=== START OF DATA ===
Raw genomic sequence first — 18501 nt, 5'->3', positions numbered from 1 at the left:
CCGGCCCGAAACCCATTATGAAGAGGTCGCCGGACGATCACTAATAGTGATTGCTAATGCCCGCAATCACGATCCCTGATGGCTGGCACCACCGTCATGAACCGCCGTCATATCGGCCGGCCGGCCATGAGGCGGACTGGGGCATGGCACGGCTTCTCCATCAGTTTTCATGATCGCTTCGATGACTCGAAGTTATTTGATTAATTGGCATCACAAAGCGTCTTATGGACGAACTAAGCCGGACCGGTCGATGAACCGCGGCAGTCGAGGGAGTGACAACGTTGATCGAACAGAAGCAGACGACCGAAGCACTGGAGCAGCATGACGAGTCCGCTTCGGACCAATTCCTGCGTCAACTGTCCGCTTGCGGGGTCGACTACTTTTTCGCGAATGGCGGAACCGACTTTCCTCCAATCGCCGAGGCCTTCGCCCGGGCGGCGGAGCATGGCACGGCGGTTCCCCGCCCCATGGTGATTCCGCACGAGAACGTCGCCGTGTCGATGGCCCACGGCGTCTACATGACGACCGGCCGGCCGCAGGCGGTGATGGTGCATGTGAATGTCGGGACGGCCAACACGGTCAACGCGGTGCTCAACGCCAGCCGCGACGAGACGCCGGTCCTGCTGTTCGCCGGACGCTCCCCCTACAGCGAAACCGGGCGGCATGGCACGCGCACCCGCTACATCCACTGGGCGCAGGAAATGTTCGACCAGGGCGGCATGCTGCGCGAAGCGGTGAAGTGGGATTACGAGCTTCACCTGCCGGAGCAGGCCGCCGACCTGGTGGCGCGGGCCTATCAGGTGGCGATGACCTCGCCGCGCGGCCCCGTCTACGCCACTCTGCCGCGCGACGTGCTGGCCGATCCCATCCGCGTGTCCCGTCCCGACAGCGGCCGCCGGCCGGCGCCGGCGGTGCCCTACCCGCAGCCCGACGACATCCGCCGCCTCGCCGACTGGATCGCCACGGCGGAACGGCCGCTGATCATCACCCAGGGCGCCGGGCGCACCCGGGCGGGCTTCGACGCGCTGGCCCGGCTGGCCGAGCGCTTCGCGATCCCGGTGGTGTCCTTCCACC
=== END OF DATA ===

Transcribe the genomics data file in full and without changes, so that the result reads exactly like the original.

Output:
Raw genomic sequence first — 18501 nt, 5'->3', positions numbered from 1 at the left:
CCGGCCCGAAACCCATTATGAAGAGGTCGCCGGACGATCACTAATAGTGATTGCTAATGCCCGCAATCACGATCCCTGATGGCTGGCACCACCGTCATGAACCGCCGTCATATCGGCCGGCCGGCCATGAGGCGGACTGGGGCATGGCACGGCTTCTCCATCAGTTTTCATGATCGCTTCGATGACTCGAAGTTATTTGATTAATTGGCATCACAAAGCGTCTTATGGACGAACTAAGCCGGACCGGTCGATGAACCGCGGCAGTCGAGGGAGTGACAACGTTGATCGAACAGAAGCAGACGACCGAAGCACTGGAGCAGCATGACGAGTCCGCTTCGGACCAATTCCTGCGTCAACTGTCCGCTTGCGGGGTCGACTACTTTTTCGCGAATGGCGGAACCGACTTTCCTCCAATCGCCGAGGCCTTCGCCCGGGCGGCGGAGCATGGCACGGCGGTTCCCCGCCCCATGGTGATTCCGCACGAGAACGTCGCCGTGTCGATGGCCCACGGCGTCTACATGACGACCGGCCGGCCGCAGGCGGTGATGGTGCATGTGAATGTCGGGACGGCCAACACGGTCAACGCGGTGCTCAACGCCAGCCGCGACGAGACGCCGGTCCTGCTGTTCGCCGGACGCTCCCCCTACAGCGAAACCGGGCGGCATGGCACGCGCACCCGCTACATCCACTGGGCGCAGGAAATGTTCGACCAGGGCGGCATGCTGCGCGAAGCGGTGAAGTGGGATTACGAGCTTCACCTGCCGGAGCAGGCCGCCGACCTGGTGGCGCGGGCCTATCAGGTGGCGATGACCTCGCCGCGCGGCCCCGTCTACGCCACTCTGCCGCGCGACGTGCTGGCCGATCCCATCCGCGTGTCCCGTCCCGACAGCGGCCGCCGGCCGGCGCCGGCGGTGCCCTACCCGCAGCCCGACGACATCCGCCGCCTCGCCGACTGGATCGCCACGGCGGAACGGCCGCTGATCATCACCCAGGGCGCCGGGCGCACCCGGGCGGGCTTCGACGCGCTGGCCCGGCTGGCCGAGCGCTTCGCGATCCCGGTGGTGTCCTTCCACC